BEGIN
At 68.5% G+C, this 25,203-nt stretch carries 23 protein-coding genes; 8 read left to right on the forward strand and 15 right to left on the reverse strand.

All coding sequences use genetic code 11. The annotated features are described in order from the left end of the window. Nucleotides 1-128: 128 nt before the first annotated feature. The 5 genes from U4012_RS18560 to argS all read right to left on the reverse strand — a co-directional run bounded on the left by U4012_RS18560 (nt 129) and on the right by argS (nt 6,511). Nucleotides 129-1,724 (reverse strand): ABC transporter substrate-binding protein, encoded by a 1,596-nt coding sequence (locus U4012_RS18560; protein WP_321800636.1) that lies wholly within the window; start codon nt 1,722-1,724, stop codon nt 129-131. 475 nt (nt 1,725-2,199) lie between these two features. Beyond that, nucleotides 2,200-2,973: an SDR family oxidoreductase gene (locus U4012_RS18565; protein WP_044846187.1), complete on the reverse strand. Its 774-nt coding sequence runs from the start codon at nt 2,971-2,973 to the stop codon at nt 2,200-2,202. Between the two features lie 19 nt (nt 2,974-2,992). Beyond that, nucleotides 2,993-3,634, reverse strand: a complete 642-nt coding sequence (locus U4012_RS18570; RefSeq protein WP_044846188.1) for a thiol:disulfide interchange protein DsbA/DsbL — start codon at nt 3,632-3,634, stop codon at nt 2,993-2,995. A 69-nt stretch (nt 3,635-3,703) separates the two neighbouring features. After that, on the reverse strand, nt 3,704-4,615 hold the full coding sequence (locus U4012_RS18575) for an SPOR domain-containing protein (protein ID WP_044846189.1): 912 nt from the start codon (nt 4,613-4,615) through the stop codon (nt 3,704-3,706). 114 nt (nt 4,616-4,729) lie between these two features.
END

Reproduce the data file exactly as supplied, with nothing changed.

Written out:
At 68.5% G+C, this 25,203-nt stretch carries 23 protein-coding genes; 8 read left to right on the forward strand and 15 right to left on the reverse strand.

All coding sequences use genetic code 11. The annotated features are described in order from the left end of the window. Nucleotides 1-128: 128 nt before the first annotated feature. The 5 genes from U4012_RS18560 to argS all read right to left on the reverse strand — a co-directional run bounded on the left by U4012_RS18560 (nt 129) and on the right by argS (nt 6,511). Nucleotides 129-1,724 (reverse strand): ABC transporter substrate-binding protein, encoded by a 1,596-nt coding sequence (locus U4012_RS18560; protein WP_321800636.1) that lies wholly within the window; start codon nt 1,722-1,724, stop codon nt 129-131. 475 nt (nt 1,725-2,199) lie between these two features. Beyond that, nucleotides 2,200-2,973: an SDR family oxidoreductase gene (locus U4012_RS18565; protein WP_044846187.1), complete on the reverse strand. Its 774-nt coding sequence runs from the start codon at nt 2,971-2,973 to the stop codon at nt 2,200-2,202. Between the two features lie 19 nt (nt 2,974-2,992). Beyond that, nucleotides 2,993-3,634, reverse strand: a complete 642-nt coding sequence (locus U4012_RS18570; RefSeq protein WP_044846188.1) for a thiol:disulfide interchange protein DsbA/DsbL — start codon at nt 3,632-3,634, stop codon at nt 2,993-2,995. A 69-nt stretch (nt 3,635-3,703) separates the two neighbouring features. After that, on the reverse strand, nt 3,704-4,615 hold the full coding sequence (locus U4012_RS18575) for an SPOR domain-containing protein (protein ID WP_044846189.1): 912 nt from the start codon (nt 4,613-4,615) through the stop codon (nt 3,704-3,706). 114 nt (nt 4,616-4,729) lie between these two features.